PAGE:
Must-have museum experiences: a partial list

According to data from 2017, our planet has over 55,000 museums in 202 countries. Their subject matter and must-see status range widely, from the Louvre and Guggenheim on one end and, say, the Ramen Museum and Lee’s Legendary Marbles on the other. While not all museums represent must-have, life-altering experiences, there are still too many in the upper echelon to be seen in one lifetime.

I’m here to shorten the list a tad, not necessarily with specific museum recommendations (with one notable exception), but instead a few must-have experiences that museums can provide just about anywhere. Ready? scroll down for the list!

4 must-have museum experiences

The jet-lagged museum jaunt

This does not have to be one’s first experience with jet lag, but it certainly helps. Here’s your step-by-step guide:

Step 1: Board an overnight flight from Chicago to London

Step 2: Thanks to screaming children and an inability to sleep sitting up, get zero sleep

Step 3: Upon arrival, proceed straight to the nearest world-renowned art museum (in my case, London’s Tate Modern)

Step 4: Struggle to keep your eyelids—weighing roughly 20 pounds at this point—open while aimlessly walking by priceless works of art

Step 5: Feign enthusiasm when your parents ask if you’re having a nice time when all you want to do is take a nap in the coat check room

Step 6: Forget all of it and have a re-do the next day. What fun!

The real Mona Lisa experience

This is not the romanticized version you might see in a movie… you and your best friend stroll casually through the magnificently adorned walkways of the Louvre. As you step around a corner into an empty exhibit hall, you find yourselves face to face with the most famous woman the art world has ever known. Instantly, you’re inexplicably overcome with emotion. Mona’s glowing face and effortless smile shine large on you as you walk back and forth capturing different angles, and of course, checking to see if her gaze really does follow you throughout the viewing gallery.

(Spoilers ahead) Well, here’s the reality: first things first, she’s tiny. The entire painting only measures 30 x 21 inches, with maybe a bit of extra heft for the frame. Now, this wouldn’t be a big deal if it weren’t for the hordes of tourists—who have clearly never felt a need for personal space in their entire lives—crammed together at a density level that defies engineering.

And all of these people, smooshed together so tight they can smell each other’s breakfast are clamoring for the same thing: to snap a photo of the Mona Lisa on their phone. Seriously. They’re trying to take a photo of the most famous work of art on planet earth. However, a simple Google search will provide a better image that you’ll ever capture from 20 feet away with 100 other sweaty, aggravated individuals all trying to clog their iCloud their own terrible photo.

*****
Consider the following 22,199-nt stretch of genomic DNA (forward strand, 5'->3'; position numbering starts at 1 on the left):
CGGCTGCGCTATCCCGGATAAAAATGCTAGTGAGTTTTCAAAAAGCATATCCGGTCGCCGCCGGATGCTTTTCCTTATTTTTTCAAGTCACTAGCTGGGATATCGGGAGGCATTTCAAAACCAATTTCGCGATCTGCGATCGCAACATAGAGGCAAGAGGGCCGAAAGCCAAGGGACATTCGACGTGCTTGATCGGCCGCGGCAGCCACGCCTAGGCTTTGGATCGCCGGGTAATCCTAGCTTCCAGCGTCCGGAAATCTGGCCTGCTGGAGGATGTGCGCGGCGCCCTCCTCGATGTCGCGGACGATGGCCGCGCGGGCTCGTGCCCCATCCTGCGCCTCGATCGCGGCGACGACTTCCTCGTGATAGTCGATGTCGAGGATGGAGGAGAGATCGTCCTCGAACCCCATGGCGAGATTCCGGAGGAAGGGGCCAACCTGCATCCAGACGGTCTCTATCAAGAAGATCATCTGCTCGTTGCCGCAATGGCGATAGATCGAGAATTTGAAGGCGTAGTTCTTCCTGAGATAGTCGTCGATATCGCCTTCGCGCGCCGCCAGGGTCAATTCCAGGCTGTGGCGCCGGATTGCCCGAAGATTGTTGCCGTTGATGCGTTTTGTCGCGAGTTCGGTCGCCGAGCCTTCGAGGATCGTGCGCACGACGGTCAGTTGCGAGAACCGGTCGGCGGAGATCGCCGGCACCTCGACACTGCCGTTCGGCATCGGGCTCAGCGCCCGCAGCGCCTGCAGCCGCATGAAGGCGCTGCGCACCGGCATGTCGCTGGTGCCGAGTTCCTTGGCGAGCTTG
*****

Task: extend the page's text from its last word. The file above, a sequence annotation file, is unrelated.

That’s not to say that the entire Louvre experience is consistent with the one described above. There are a multitude of priceless (and frankly more impressive) works of art contained within the Louvre’s walls, Many, if not most sections are much quieter and absent the traffic of Mona’s exhibit space. So go, get lost in art and enjoy the solitude away from Mona. It is still an essential part of any Parisian experience.

Embrace emerging tech with VR exhibits

For many, a great reason to visit a museum is having a break from screen time. In reality, there are very few activities that I, like most millennials, take part in that do not involve a screen. Well, this one takes the quest for less screen time to its logical conclusion: more screen time.

It’s truly remarkable what some institutions are currently doing with both Augmented Reality (AR) and Virtual Reality (VR). Both in a permanent and traveling exhibit perspective (this, this and this come to mind), with the right subject and execution, AR and VR can significantly elevate the museum-going experience.

Marry your best friend

Museums make outstanding backdrops for all kinds of life events. This of course includes wedding festivities, and more so if you ask my wife, the all-important wedding photo. For my wife and I, we even got to combine the museum backdrop with a performing arts center in our college town.

The clean lines and open spaces of Madison, Wisconsin’s Overture Center/Contemporary Art Museum turned out to be the perfect choice for us, and provided me with my first piece of marriage advice: never get in between a bride and her wedding photos.

What other museum experiences should everyone have in their lifetime? Let us know in the comments!